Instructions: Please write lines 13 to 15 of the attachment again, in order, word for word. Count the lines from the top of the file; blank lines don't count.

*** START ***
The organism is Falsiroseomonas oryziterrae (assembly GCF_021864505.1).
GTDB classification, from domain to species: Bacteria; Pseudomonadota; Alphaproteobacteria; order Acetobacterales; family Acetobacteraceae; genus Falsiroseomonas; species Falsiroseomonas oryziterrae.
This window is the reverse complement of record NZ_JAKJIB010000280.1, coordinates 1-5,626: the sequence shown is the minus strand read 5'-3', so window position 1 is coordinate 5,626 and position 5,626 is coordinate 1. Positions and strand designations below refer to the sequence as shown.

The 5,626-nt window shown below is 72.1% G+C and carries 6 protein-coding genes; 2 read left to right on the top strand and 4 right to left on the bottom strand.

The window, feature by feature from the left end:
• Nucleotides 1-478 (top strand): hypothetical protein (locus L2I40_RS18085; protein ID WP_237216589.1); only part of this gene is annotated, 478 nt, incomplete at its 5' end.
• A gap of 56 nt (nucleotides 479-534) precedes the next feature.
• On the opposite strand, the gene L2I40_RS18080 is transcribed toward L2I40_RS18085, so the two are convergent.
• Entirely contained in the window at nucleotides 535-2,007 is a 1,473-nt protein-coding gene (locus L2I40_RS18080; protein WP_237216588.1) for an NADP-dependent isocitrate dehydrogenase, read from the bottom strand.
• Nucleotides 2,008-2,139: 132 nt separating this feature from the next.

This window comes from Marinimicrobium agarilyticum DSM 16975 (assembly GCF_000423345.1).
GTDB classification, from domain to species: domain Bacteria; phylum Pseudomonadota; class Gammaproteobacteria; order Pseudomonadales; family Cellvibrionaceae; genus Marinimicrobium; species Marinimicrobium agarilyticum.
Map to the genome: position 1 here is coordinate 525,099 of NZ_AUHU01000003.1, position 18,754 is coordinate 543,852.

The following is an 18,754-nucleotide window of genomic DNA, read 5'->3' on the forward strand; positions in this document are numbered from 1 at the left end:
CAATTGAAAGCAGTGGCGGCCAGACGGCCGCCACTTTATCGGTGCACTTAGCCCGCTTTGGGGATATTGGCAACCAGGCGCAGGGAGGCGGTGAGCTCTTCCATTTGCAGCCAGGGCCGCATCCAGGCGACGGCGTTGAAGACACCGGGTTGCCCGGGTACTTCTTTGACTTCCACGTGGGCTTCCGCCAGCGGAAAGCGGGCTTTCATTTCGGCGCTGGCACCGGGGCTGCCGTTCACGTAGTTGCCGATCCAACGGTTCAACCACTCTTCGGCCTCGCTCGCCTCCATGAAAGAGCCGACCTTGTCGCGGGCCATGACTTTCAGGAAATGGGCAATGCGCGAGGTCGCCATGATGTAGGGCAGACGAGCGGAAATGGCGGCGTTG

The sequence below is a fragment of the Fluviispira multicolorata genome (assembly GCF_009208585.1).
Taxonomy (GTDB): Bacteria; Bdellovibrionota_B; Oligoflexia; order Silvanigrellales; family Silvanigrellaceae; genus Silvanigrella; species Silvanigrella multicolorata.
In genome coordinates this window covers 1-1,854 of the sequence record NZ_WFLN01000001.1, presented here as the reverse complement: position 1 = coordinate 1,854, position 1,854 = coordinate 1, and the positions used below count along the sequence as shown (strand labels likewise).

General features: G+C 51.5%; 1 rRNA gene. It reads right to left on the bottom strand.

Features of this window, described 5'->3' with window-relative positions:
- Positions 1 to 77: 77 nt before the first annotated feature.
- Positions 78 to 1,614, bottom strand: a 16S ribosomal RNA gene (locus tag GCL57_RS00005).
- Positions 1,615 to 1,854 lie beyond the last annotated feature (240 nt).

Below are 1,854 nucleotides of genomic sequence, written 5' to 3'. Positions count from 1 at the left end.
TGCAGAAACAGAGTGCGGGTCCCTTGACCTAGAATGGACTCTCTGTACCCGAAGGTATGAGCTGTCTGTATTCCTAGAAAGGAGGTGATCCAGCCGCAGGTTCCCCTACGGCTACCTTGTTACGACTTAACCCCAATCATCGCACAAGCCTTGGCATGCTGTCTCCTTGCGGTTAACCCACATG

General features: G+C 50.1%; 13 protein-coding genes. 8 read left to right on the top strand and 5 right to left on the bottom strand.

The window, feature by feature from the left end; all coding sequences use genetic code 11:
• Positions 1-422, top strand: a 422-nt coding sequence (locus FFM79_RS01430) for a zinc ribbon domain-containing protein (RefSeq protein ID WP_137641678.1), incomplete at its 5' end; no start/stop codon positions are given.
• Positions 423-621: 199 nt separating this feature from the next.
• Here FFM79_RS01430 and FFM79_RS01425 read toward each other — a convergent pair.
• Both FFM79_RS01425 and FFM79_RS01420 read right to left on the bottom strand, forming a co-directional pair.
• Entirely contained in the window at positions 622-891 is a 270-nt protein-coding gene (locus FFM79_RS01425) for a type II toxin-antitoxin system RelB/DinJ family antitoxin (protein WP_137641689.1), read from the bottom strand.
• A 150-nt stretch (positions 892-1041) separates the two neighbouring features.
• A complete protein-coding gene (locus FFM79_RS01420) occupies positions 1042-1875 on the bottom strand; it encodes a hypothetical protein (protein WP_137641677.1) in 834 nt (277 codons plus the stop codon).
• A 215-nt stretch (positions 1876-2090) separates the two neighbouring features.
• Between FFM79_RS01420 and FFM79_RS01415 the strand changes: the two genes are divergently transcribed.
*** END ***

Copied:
Map to the genome: position 1 here is coordinate 525,099 of NZ_AUHU01000003.1, position 18,754 is coordinate 543,852.

The following is an 18,754-nucleotide window of genomic DNA, read 5'->3' on the forward strand; positions in this document are numbered from 1 at the left end:
CAATTGAAAGCAGTGGCGGCCAGACGGCCGCCACTTTATCGGTGCACTTAGCCCGCTTTGGGGATATTGGCAACCAGGCGCAGGGAGGCGGTGAGCTCTTCCATTTGCAGCCAGGGCCGCATCCAGGCGACGGCGTTGAAGACACCGGGTTGCCCGGGTACTTCTTTGACTTCCACGTGGGCTTCCGCCAGCGGAAAGCGGGCTTTCATTTCGGCGCTGGCACCGGGGCTGCCGTTCACGTAGTTGCCGATCCAACGGTTCAACCACTCTTCGGCCTCGCTCGCCTCCATGAAAGAGCCGACCTTGTCGCGGGCCATGACTTTCAGGAAATGGGCAATGCGCGAGGTCGCCATGATGTAGGGCAGACGAGCGGAAATGGCGGCGTTG